IN A PERFECT world there would be no need for human rights, a Bendigo youth leader leader said as she encouraged more young people to make their mark on the world.
Ashley Eadon made the comments at a community human rights forum in Bendigo during a wide-ranging discussion on young people and leadership on Friday night.
It came on the same day hundreds of students marched in the CBD to protest inaction on climate change, an event that drew the attention of several panelists as they discussed the importance of taking a stand for social causes.
"I would just encourage everyone here to keep these conversations going," Ms Eadon said.
"If you have questions on initiatives you are trying to get up off the ground - and I am speaking here to the youth in this room - you have a wealth of experience here on this panel and in this room.
"Make use of that ... the best place to start is to have an idea and run with it. (Plus) don't be afraid to make mistakes.
Ms Eadon co-founded Dear Cris, a program helping link regional primary school students with those from different backgrounds in a bid to break down barriers and combat racism.
She was one of four young Bendigo leaders to join Fadak Alfayadh on stage following the prominent lawyer and advocate's keynote address on how her experiences as a migrant shaped her.
Ms Alfayadh felt no need to educate the next generation on human rights.
"Seeing the climate strike today, I don't feel I need to tell young people anything," she said.
"I think they have access to things I did not have access to when I was their age and they probably know more than I do about what's happening in the world."
Ms Alfayadh urged older generations to listen to young people, saying conversations should not be one way.
Ms Eadon said it was important young people had access to more events and school curriculum topics to discuss issues, including sustainable development goals, the rights of Indigenous peoples and the need for an Australian bill of rights.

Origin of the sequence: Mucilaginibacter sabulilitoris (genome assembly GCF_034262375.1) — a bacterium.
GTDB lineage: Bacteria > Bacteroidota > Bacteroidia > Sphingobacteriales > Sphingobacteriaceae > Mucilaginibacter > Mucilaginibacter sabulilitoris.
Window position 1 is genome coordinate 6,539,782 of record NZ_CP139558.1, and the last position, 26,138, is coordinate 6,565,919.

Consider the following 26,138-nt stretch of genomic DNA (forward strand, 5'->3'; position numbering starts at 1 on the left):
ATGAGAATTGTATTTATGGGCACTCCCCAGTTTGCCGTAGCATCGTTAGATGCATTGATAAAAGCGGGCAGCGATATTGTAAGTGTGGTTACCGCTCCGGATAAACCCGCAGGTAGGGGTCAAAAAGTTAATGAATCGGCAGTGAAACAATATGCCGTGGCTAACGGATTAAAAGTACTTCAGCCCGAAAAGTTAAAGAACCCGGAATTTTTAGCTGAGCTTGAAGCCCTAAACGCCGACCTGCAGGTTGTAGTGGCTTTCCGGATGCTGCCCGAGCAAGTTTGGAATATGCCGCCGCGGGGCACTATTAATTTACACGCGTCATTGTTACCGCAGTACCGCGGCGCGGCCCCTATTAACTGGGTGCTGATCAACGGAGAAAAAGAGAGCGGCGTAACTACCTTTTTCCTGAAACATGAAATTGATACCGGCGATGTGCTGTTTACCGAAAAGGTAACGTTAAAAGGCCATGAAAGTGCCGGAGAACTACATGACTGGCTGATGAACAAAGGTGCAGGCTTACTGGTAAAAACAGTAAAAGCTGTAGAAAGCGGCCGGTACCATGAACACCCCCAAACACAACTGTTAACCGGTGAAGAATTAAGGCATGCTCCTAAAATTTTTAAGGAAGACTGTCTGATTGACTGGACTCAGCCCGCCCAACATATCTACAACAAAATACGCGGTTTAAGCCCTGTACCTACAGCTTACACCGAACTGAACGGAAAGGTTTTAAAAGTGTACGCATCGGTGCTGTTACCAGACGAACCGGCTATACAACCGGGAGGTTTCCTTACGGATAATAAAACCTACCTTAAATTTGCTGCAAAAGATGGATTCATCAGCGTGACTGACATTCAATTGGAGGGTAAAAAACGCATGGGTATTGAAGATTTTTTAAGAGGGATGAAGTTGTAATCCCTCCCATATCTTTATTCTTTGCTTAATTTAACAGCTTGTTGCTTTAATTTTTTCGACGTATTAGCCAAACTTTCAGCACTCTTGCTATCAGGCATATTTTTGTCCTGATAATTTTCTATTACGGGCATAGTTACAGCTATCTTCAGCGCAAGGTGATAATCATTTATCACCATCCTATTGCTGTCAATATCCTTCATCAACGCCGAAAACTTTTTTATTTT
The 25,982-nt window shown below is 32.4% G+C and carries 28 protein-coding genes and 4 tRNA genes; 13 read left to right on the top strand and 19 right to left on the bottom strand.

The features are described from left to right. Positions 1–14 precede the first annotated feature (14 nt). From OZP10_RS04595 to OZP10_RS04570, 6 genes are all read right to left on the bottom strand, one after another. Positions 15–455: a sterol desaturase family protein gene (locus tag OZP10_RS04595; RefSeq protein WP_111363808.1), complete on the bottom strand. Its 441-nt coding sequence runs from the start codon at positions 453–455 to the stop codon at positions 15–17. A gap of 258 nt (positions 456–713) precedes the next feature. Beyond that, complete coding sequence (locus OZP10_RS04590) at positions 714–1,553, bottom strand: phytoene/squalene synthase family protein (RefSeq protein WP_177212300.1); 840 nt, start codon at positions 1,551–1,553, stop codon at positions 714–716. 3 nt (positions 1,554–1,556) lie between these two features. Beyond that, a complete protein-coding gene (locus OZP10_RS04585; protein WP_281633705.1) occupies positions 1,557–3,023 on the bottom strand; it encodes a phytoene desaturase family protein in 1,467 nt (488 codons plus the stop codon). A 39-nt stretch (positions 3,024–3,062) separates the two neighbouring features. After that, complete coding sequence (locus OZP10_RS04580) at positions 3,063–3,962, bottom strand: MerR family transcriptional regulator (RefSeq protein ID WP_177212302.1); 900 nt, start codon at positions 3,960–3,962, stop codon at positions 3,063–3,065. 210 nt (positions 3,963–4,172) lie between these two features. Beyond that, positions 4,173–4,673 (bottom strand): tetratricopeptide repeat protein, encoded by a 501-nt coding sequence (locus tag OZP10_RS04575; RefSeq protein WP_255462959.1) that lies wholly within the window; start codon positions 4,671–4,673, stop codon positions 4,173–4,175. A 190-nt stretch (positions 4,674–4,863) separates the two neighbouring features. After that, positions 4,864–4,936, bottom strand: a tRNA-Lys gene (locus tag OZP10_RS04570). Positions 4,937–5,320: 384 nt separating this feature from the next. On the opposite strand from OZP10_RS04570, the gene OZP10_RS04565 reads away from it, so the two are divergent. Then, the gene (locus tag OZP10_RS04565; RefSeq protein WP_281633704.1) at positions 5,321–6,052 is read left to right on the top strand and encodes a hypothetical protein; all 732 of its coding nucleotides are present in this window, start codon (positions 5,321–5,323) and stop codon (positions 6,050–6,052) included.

Panelist Yadallah Balkhi echoed those sentiments, saying education could help young people tackle difficult issues like racism.
The Bendigo Senior Secondary College student said there was a saying in Pakistan, where he originally moved from.
"A child's heart is like white paper. Whatever you write on it, you will get the reflection of that when they get older," he said.
"So just write 'love for other humans' and 'peace for other humans'."
Mr Balkhi's passion for human rights was shaped by his family's efforts to escape terrorism in Pakistan and Afghanistan, where many people had to hide their true identities and views.
Panelist Po Tu Tu said his childhood experiences of Thailand's Mae La Refugee Camp had shaped his sense of human rights.
He recalled the sense of injustice he felt in the camp, where those less well off missed out on opportunities others got.
Those who lacked money and education simply did not get good chances, Mr Tu said.
"But we are all humans, so we have a right to be educated and have good medical care," he said.
Maddie Lyall said her family's history had shown her the firsthand effects of a lack of human rights.
Her grandfather was part of the Stolen Generation.
"That is something that has been with me for a long time," she said.
"But I think everyone knows what happens when you don't have human rights. We've seen the effects for hundreds of years.
"To me, young people know that. They've learnt it ... it's this generation that can actually make a difference."
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